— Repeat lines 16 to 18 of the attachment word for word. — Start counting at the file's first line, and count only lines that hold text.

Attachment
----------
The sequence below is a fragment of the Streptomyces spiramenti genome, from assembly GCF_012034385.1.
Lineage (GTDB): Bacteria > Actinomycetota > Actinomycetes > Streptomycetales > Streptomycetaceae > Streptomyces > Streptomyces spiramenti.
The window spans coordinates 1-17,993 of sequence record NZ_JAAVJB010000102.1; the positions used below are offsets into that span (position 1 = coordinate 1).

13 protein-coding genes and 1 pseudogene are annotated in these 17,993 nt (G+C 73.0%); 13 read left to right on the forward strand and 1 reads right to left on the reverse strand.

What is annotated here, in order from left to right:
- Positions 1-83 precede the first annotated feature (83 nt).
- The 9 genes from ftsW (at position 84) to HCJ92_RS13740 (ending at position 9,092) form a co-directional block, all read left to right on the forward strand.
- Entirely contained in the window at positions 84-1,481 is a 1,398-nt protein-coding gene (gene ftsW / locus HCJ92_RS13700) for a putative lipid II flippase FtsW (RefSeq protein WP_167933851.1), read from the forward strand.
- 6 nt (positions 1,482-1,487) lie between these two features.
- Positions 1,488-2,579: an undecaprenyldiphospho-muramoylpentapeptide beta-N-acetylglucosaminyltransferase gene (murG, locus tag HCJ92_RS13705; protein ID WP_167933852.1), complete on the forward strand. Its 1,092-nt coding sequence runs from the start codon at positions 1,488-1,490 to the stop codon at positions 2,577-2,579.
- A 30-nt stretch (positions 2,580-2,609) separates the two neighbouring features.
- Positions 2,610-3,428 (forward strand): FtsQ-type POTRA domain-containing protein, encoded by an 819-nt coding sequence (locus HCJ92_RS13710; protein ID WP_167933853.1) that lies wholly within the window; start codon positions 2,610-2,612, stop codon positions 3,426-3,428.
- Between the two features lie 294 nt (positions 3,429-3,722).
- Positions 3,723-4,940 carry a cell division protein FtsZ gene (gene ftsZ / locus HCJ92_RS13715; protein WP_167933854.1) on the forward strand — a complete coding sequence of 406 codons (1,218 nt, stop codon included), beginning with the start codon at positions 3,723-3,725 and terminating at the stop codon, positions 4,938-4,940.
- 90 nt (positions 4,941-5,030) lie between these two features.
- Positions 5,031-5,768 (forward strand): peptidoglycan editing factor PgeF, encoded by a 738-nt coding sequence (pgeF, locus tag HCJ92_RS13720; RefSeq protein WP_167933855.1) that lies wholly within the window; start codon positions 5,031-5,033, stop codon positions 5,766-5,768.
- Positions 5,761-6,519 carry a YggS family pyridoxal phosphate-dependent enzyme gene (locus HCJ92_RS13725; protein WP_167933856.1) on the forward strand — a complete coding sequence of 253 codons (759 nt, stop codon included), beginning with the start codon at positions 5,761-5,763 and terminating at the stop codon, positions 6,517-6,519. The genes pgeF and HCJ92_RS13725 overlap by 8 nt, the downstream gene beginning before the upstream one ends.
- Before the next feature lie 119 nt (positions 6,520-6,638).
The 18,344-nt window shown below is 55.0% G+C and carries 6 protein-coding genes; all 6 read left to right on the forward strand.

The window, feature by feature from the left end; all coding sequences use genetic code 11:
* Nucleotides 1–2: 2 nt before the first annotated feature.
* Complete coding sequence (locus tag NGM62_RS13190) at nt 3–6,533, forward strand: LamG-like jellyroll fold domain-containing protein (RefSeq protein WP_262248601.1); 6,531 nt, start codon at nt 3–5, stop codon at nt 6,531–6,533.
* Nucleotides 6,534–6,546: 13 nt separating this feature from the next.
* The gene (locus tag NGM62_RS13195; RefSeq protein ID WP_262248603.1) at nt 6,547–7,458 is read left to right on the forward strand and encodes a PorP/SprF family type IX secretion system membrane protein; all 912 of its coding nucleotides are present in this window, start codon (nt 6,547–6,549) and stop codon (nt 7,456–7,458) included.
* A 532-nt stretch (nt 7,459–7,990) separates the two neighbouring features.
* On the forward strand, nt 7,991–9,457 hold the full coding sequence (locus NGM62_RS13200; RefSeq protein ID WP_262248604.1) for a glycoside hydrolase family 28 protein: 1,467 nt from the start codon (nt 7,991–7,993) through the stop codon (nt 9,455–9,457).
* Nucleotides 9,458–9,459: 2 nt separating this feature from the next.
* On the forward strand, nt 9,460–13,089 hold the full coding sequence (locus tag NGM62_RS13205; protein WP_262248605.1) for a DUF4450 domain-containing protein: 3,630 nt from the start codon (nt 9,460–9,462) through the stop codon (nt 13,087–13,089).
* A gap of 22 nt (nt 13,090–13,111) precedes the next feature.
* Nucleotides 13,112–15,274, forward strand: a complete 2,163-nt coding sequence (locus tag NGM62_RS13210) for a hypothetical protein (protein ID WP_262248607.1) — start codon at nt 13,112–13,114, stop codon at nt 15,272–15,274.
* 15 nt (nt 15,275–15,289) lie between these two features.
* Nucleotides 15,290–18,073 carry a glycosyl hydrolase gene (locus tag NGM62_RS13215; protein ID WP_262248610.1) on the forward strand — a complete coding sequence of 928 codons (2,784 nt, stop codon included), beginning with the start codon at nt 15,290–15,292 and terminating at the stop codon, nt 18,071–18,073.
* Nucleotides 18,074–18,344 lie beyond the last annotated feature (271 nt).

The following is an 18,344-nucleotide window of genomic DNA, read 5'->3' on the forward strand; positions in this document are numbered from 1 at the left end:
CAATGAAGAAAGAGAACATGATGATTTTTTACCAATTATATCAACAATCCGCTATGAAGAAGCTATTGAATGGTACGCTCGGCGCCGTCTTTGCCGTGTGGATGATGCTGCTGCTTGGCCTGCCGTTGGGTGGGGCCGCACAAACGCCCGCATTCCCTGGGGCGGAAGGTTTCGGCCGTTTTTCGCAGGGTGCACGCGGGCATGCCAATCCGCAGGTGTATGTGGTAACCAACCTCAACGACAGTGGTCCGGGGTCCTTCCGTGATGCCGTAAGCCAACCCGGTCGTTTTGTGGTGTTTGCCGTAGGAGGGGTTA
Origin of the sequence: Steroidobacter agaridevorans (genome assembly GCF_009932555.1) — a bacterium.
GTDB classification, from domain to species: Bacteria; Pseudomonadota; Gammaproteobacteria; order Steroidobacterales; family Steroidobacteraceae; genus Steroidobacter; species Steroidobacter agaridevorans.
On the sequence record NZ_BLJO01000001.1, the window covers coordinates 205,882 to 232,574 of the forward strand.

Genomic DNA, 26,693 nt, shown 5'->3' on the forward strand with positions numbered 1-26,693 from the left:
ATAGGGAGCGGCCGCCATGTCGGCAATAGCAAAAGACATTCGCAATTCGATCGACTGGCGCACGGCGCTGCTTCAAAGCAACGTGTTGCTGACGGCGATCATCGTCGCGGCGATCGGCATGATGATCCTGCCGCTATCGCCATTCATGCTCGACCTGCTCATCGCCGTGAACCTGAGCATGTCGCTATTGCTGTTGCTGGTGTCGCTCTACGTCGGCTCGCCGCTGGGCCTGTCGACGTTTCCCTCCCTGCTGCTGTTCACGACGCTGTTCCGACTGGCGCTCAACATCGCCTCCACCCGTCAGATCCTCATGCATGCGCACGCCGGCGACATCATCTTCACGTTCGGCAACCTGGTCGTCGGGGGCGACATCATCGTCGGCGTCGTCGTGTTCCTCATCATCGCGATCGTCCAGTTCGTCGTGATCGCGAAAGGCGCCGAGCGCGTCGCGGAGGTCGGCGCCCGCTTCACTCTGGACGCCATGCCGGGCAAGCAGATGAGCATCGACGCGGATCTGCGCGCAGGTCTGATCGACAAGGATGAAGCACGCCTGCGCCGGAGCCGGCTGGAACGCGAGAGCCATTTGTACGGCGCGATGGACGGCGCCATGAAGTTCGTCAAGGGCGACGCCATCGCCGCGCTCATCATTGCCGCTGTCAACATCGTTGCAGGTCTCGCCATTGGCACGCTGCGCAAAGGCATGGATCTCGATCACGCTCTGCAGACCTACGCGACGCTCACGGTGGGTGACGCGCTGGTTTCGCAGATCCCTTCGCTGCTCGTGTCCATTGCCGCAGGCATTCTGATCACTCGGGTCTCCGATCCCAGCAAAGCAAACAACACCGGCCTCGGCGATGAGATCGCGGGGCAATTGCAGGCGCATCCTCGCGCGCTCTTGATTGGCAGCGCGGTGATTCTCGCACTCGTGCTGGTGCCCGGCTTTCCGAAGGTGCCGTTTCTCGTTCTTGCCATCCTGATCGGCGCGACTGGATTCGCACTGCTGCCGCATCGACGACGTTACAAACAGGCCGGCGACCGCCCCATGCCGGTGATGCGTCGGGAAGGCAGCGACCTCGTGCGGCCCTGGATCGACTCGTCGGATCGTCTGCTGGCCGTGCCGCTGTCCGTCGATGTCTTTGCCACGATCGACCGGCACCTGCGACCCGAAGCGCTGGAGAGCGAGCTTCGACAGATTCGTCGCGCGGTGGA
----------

- Positions 5,031-5,768 (forward strand): peptidoglycan editing factor PgeF, encoded by a 738-nt coding sequence (pgeF, locus tag HCJ92_RS13720; RefSeq protein WP_167933855.1) that lies wholly within the window; start codon positions 5,031-5,033, stop codon positions 5,766-5,768.
- Positions 5,761-6,519 carry a YggS family pyridoxal phosphate-dependent enzyme gene (locus HCJ92_RS13725; protein WP_167933856.1) on the forward strand — a complete coding sequence of 253 codons (759 nt, stop codon included), beginning with the start codon at positions 5,761-5,763 and terminating at the stop codon, positions 6,517-6,519. The genes pgeF and HCJ92_RS13725 overlap by 8 nt, the downstream gene beginning before the upstream one ends.
- Before the next feature lie 119 nt (positions 6,520-6,638).